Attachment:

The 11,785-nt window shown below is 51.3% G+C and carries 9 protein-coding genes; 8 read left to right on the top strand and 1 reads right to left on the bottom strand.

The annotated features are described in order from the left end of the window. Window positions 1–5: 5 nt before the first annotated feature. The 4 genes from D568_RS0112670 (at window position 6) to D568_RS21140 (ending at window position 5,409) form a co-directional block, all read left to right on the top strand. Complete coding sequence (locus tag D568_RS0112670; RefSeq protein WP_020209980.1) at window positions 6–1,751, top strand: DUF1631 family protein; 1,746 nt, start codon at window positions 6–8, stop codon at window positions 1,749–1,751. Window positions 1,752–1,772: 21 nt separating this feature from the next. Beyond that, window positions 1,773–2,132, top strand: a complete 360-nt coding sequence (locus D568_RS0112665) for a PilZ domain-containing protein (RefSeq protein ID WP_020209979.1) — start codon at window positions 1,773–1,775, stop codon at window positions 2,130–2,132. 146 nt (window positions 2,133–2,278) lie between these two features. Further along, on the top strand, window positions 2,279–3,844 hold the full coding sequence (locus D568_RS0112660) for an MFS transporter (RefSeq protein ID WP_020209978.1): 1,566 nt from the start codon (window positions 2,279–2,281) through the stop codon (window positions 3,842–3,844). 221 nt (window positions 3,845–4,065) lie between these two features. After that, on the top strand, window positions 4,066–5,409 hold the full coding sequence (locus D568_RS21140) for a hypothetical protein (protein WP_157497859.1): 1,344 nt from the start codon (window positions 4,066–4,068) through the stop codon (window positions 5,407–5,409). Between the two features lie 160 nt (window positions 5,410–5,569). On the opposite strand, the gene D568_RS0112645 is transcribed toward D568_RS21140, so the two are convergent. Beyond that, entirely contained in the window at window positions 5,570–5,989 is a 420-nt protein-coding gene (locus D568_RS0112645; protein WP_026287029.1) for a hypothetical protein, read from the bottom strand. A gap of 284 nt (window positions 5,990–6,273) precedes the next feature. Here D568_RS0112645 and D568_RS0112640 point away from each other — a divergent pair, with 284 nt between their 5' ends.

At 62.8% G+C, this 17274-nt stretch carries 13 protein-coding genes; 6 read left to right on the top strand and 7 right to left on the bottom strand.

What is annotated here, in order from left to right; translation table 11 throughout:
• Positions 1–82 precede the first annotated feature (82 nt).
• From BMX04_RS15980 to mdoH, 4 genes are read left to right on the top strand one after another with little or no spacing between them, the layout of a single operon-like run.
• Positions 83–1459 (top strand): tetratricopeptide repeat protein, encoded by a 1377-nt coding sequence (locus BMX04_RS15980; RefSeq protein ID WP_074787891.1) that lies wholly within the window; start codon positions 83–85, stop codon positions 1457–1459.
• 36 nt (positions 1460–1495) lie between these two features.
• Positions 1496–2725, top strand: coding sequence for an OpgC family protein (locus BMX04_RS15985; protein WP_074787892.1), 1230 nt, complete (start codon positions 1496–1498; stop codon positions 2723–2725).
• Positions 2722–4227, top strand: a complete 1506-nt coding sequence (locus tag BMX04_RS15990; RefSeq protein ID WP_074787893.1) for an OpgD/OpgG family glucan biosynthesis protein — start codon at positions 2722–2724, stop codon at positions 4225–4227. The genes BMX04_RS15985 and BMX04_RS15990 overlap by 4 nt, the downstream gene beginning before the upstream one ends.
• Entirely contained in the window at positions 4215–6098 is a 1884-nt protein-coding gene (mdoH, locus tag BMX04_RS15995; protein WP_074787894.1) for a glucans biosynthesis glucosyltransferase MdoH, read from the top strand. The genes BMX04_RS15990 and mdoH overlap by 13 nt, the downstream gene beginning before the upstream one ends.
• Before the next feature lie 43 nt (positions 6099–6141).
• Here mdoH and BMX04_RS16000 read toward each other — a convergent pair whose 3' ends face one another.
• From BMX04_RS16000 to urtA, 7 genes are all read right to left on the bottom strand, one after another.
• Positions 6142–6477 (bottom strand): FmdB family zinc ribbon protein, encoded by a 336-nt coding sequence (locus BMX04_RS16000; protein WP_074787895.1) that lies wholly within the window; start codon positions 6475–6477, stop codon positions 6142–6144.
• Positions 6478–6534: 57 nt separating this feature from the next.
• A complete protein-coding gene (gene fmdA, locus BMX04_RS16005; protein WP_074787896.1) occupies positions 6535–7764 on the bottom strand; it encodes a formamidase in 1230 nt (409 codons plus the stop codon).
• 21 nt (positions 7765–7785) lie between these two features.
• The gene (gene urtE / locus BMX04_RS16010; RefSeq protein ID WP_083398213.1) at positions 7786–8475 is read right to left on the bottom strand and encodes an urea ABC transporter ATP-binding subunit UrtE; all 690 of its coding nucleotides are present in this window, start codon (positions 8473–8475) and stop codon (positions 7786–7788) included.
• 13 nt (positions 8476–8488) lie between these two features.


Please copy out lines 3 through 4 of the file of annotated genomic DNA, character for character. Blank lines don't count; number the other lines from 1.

At 62.8% G+C, this 17274-nt stretch carries 13 protein-coding genes; 6 read left to right on the top strand and 7 right to left on the bottom strand.

What is annotated here, in order from left to right; translation table 11 throughout: